After sailing through the pandemic and weathering the first waves of economic uncertainty earlier this year, the cloud service provider market has finally hit a rough patch.
While Microsoft’s intelligent cloud business, which includes Azure, continued to grow, its rate of expansion slowed. Its segment revenue grew grew 20% to $20.3 billion in Q1 2023 for the period ending Sept. 30. But that was down 11 percentage points from 31% growth for the same quarter last year.
Alphabet, Google’s parent company, reported $6.9 billion in revenue from Google Cloud in its Q3 earnings report for the period ending Sept. 30, up 37% year over year. That still represents a slowdown from the 45% year-over-year growth in cloud revenues Alphabet reported in Q3 of 2021. Google Cloud lost $699 million this quarter.
Amazon’s market-leading AWS grew 27% year over year, reporting net sales of $20.5 billion for Q3 2022 on Thursday. In the same quarter last year, it reported 39% growth year over year.
After expenses, AWS reported an operating income of $5.4 billion this quarter for the period ending Sept. 30.
Messages are mixed as for what’s to blame. IT budgets are expected to grow by an average of 5.1% heading into 2023, but lag behind an inflation rate of 6.5%, according to Gartner.
As the cloud market expands, the big three CSPs cannot maintain the rates of expansion they celebrated in the early days of the technology. Even AWS, which controls more than one-third of the market share, has seen slowed growth as the market matures.
With C-suite executives bracing for a possible recession, cutbacks in cloud spending — particularly on trimmable “as a service” infrastructure and software offerings — is a short-term, belt-tightening solution.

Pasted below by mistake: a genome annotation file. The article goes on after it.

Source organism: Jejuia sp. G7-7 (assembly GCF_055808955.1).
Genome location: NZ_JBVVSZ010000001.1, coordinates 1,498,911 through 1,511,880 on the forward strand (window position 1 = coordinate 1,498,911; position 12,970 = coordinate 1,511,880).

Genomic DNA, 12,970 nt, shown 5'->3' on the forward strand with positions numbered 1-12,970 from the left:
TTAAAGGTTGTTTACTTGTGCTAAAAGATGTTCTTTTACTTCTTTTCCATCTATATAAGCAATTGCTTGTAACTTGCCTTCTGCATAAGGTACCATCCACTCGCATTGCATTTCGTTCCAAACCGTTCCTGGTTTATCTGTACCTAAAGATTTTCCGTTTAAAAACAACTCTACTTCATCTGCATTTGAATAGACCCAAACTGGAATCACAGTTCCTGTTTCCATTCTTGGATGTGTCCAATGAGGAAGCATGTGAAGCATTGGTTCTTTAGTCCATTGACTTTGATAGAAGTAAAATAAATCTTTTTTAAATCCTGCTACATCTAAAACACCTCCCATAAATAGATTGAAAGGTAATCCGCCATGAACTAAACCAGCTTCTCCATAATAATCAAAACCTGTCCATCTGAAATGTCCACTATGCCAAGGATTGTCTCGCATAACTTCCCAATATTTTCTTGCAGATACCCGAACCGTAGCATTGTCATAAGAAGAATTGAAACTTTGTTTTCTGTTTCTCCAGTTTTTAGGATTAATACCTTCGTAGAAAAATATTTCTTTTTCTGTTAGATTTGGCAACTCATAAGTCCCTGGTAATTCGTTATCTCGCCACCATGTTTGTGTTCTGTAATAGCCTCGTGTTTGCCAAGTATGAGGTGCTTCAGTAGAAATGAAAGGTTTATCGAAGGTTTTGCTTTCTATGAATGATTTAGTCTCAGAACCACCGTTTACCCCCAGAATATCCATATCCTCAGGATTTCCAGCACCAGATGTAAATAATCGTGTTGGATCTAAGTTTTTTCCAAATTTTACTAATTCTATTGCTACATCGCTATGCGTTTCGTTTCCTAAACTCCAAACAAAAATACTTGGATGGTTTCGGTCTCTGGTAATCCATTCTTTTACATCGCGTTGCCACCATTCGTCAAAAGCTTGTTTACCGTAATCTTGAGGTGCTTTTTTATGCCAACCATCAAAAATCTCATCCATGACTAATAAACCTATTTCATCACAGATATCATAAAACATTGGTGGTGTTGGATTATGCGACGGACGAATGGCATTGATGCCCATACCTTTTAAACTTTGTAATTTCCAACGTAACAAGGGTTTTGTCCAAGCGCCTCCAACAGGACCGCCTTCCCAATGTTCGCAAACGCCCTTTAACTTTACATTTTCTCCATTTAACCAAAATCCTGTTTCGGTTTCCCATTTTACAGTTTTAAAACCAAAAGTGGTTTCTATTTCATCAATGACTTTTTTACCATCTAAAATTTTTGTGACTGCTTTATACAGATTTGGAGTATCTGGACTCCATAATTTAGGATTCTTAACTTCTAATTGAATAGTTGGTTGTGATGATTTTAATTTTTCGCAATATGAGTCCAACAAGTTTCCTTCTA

At the same time, modernization, digital transformation and cloud migration are broadly viewed as a cost-saving move over the long haul.
“In a world facing increasing headwinds, digital technology is the ultimate tailwind,” Satya Nadella, Microsoft’s chairman and CEO, said during Tuesday’s earnings call. “And we're innovating across the entire tech stack to help every organization, while also focusing intensely on our operational excellence and execution discipline.”
Microsoft announced in July it was extending the lifespan of its cloud server and network equipment from four to six years as a cost-saving measure that it hoped to pass on to its customers during last quarter’s earnings call.
Saving money through cloud remains as a hedge against economic downturn remains a salient theme for all three of the big CSPs.
“The long-term trends that are driving cloud adoption continue to play an even stronger role during uncertain macroeconomic times,” Sundar Pichai, CEO of Alphabet, said during an earnings call on Tuesday. “Google Cloud helps customers solve today's business challenges, improve productivity, reduce costs and unlock new growth engines.”